Mastro makes snowboarding history, upsets Kim at Burton US Open in Vail |

Mastro makes snowboarding history, upsets Kim at Burton US Open in Vail

John LaConte
Vail Daily

VAIL — California snowboarder Maddie Mastro accomplished something once thought impossible to win the Burton U.S. Open Snowboarding Championships on Saturday.

She also landed the first ever double crippler 900 in competition.

The impossible part of the accomplishment, going into the Burton U.S. Open, was defeating Chloe Kim, who had won every contest she entered this season leading up to the U.S. Open, along with most of the events last year, as well. The last time Kim finished second was on Jan. 13, 2018, at a Grand Prix event in Snowmass. All it took to defeat Kim on Saturday was a never-been-done trick.

Men started performing double crippler 900s in the halfpipe about 10 years ago, and the trick went on to become a staple in many of the top men’s runs at events like the Burton U.S. Open for the next decade. In 2014, Ben Ferguson was awarded best trick at the Burton U.S. Open for his double crippler in the halfpipe. In the trick, the snowboarder travels up the halfpipe wall, turns 90 degrees, performs two backflips, turns another 90 degrees and lands on the wall in the same stance.

Mastro landed the trick a number of times in practice but had not attempted it in a contest before Saturday.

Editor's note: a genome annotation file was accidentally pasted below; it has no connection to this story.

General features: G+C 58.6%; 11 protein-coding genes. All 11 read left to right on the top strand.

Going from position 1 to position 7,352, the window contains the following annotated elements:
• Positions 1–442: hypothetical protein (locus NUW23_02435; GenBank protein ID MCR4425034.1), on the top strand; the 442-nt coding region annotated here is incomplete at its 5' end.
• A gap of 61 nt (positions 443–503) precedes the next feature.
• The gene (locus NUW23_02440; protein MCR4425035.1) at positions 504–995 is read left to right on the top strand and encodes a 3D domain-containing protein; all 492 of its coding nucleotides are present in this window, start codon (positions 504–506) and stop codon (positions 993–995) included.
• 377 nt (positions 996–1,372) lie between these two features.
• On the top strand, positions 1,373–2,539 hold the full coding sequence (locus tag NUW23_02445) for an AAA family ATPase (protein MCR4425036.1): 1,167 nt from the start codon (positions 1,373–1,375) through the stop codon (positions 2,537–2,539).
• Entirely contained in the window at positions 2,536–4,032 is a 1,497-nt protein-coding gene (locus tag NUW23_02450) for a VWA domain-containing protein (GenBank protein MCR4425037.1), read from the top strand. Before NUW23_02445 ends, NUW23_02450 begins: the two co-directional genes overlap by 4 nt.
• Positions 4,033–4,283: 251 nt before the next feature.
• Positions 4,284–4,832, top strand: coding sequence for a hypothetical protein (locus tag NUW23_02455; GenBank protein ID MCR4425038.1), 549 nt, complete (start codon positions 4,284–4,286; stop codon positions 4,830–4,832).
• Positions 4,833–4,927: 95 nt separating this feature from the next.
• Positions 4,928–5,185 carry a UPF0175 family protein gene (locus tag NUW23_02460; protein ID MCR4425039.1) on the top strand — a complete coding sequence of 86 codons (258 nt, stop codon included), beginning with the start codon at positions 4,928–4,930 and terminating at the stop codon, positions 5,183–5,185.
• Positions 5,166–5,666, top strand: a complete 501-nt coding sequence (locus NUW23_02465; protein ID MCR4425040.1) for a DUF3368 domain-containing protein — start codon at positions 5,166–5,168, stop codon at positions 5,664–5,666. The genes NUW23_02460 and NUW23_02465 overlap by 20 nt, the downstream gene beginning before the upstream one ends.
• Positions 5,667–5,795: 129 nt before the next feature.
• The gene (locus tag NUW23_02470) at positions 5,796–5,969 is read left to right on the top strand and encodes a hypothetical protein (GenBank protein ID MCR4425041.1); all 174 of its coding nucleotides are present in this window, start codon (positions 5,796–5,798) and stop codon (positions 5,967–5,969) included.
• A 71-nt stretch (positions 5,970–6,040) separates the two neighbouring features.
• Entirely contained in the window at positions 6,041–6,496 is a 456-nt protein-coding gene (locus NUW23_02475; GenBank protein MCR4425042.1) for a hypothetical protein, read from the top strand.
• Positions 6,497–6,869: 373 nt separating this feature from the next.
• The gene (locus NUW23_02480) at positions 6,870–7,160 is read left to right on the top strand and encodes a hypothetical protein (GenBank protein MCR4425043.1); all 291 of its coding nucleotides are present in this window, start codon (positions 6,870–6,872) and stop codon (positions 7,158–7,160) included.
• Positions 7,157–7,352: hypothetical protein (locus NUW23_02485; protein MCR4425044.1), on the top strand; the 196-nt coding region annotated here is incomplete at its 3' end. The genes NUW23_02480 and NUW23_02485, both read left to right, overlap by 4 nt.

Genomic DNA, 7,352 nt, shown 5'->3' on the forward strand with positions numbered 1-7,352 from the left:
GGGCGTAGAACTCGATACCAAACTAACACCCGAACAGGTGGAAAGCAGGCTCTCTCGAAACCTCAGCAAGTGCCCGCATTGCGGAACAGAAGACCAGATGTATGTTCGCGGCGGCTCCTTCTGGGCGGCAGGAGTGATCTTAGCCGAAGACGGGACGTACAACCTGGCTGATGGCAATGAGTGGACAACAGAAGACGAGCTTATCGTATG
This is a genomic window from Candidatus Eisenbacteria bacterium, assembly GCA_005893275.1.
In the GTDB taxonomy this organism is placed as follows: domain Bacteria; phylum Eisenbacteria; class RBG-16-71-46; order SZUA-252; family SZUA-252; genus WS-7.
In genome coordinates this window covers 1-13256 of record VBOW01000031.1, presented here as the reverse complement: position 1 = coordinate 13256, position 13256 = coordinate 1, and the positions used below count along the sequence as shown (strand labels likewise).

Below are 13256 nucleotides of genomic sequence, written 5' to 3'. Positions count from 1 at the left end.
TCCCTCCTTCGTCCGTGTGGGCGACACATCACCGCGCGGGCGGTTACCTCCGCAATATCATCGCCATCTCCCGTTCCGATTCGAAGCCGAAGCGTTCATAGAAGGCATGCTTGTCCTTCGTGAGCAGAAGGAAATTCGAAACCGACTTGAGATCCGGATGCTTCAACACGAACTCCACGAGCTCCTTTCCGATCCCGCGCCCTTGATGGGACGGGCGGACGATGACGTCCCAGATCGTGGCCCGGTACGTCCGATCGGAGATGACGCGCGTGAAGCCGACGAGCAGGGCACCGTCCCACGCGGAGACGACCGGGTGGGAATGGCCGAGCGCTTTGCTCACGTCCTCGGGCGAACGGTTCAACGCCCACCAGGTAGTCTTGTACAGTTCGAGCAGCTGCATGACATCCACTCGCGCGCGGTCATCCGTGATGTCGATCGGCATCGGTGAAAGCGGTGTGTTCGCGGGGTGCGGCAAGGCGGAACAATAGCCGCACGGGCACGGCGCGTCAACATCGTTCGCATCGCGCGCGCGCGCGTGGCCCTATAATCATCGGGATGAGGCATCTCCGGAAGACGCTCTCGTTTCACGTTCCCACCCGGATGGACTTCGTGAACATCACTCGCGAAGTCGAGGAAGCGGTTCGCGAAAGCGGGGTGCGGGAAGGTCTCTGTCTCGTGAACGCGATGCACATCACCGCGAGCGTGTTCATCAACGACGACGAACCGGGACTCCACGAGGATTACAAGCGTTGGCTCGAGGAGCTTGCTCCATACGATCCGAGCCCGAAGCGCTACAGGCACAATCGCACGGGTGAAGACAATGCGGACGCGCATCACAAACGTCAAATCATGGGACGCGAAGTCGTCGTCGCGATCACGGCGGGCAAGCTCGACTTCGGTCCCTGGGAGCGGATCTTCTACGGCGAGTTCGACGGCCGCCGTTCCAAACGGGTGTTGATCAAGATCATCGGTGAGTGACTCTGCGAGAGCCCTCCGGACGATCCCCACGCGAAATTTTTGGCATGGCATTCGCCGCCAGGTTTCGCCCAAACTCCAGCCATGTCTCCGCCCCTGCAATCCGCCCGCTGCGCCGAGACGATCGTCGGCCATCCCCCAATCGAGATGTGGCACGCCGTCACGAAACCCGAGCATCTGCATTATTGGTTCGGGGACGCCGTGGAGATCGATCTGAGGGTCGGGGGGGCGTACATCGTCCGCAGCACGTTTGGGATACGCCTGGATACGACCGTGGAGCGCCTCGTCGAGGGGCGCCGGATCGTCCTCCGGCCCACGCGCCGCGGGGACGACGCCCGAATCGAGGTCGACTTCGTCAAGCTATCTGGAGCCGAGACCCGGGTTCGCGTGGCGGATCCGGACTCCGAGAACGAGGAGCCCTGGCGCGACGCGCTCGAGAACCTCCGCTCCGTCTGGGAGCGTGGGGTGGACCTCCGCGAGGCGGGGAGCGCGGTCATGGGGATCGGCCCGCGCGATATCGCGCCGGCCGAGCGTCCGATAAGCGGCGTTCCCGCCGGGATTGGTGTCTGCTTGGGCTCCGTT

“It’s pretty incredible for me to be able to do it at such an amazing event like the U.S. Open,” Mastro said. “It’s such a snowboarder- and rider-based event, and I don’t think I would want to try it or land it at any contest but this. I couldn’t be more happy to land it here.”


In 2013, Elena Hight landed a twice-inverted trick at X Games, a double rodeo, which is spun on a different axis than the double crippler.

The women’s chase for the double cork then went on hiatus for a few years, only to be resurrected following the 2018 Olympics, when both Mastro and Kim started landing double inverts in practice. Kim incorporated a little more technicality into the trick, spinning on a different axis, adding an extra 180 and landing switch in her frontside doublecork 1080.

Kim came into Saturday’s competition undefeated, but also in a lot of pain. She told interviewer Louie Vito that the only time her ankle didn’t hurt was when she was riding.

“Maybe just keep riding then,” Vito replied.

Kim didn’t attempt her double cork, instead landing a difficult run that contained a rarely seen switch backside 540. She finished in second by .12, a very slim margin in a 100-point halfpipe competition, and immediately sought medical following the event and couldn’t be reached for comment.

Third-place finisher Xuetong Cai, of China, said there was an excitement about Saturday’s halfpipe competition from the very start.

“I think when the competition started I felt more energy from everybody,” she said.

Breckenridge snowboarder Arielle Gold finished in fourth, followed by Japanese athletes Sena Tomita and Haruna Matsumoto.